The RBI recently announced its annual policy for 2011-12. NDTL, MSF, LAF, and so on and so forth, the document has a lot of financial jargon. So what do the policies of the RBI with respect to these jargons mean in real life terms to a common man’s day to day life… Read on to know more.
The common theme of the policy seems to be to strongly rein in inflation amidst rising commodity prices and equally increasing demand.
Savings bank interest rate hiked
This is probably the decision which will have an immediate direct impact on almost every individual. What has been for over 8 years a stagnant rate has today been revised on the higher side. The RBI has increased the interest rate that banks have to pay us on our savings bank deposit to 4% from 3.5%. This will mean you have a little more incentive to keep your money in a savings account. Although, it must be noted that this could be a very temporary measure as the RBI has recently put up a debate for deregulation of these rates. If and when this happens then we could see both positive and negative effects for the common man based on the financial environment.
Repo and Reverse repo rates hiked
The 50 basis points hike in the rates at which RBI lends to banks and at which rate the RBI borrows from banks has meant that banks will have to pay higher interest for the short term funds borrowed from RBI. On a broad spectrum this equal hike in both rates will effectively neutralize the effect. The direct effect on the common man hence will be in the fact that this will help in putting a rein on the ever increasing inflation seen in the last few years.
Bank rate and CRR kept constant
The Bank rate (rate at which RBI lends for long terms to banks) and the Cash Reserve Ratio (amount on money as a percentage of their Net Deposits and Time liabilities) have been kept constant at 6%. This means that the common man can heave a temporary sigh of relief. Though banks may not increase their lending rates for Home loans, Personal loans etc immediately as the rates for these lending are also dependent on the Bank rate and CRR. it could however happen by the end of next month or so.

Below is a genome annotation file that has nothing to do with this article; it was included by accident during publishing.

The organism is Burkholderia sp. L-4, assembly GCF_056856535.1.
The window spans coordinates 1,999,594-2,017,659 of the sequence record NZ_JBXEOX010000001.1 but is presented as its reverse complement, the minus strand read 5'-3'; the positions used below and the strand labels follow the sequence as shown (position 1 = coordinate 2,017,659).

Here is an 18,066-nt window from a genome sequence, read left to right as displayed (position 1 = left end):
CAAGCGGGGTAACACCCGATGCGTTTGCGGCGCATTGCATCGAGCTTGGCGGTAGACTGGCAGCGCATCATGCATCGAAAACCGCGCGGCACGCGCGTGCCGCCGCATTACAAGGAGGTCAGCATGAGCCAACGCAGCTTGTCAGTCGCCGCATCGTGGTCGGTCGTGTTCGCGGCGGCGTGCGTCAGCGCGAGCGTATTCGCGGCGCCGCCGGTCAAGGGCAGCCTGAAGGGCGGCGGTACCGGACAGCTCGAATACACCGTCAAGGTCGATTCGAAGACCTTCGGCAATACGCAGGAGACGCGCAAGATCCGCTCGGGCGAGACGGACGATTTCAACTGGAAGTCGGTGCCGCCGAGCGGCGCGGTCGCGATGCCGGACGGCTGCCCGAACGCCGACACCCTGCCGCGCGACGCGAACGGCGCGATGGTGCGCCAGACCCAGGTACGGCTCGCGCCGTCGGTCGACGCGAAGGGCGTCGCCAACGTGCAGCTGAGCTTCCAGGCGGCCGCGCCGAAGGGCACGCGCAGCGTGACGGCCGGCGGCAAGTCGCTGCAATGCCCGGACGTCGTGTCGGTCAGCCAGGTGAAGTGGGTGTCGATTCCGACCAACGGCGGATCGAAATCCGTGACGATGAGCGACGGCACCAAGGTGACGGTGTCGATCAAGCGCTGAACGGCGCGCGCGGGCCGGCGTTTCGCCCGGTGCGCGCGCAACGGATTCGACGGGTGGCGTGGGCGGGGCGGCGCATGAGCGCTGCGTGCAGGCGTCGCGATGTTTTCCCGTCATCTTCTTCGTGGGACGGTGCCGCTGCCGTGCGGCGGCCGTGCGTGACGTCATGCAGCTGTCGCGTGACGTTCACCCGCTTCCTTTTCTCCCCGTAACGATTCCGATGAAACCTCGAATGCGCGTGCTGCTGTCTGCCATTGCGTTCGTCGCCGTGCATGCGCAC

Changes in Framework for NRIs and PIOs
The RBI as indicated a strong commitment to simplify and streamline procedure relating to foreign exchange transactions by NRIs and PIOs so that there is support for genuine transactions as against the complicated structure in place today.
Relief for borrowers of MFIs
The RBI has clearly stated that the interest rates on loans given by banks to Micro Finance Institutions should be at a rate not more than 26% in case they want to be classified as priority sector loans. There is also a stringent “qualifying asset” criteria stipulated which will help in ensuring that there is no recurrence of an Andhra Pradesh like scenario repeated.
Net banking and mobile banking
The RBI has shown a strong will to increase the coverage of Internet and mobile based services given by banks and other non-bank entities. Transactions limits have been revised for mobile based transactions, improvement to coverage of NEFT and migrating credit card infrastructure to a system where chip based and pin based cards are expected.
Customers of Urban co-operative banks can now jump on to the internet bandwagon as the RBI has proposed to permit scheduled UCBs to provide internet banking facility provided certain conditions are fulfilled.
The savings rate hike has brought cheer to the small depositor, but, only time will tell if this cheer is taken away by banks which might pass on the Repo rate hike to the customers directly or even probably use this opportunity to hike their rates by 100 basis points to improve margins. The current scenario suggests that hike in interest rates is likely to take in place within a couple of months.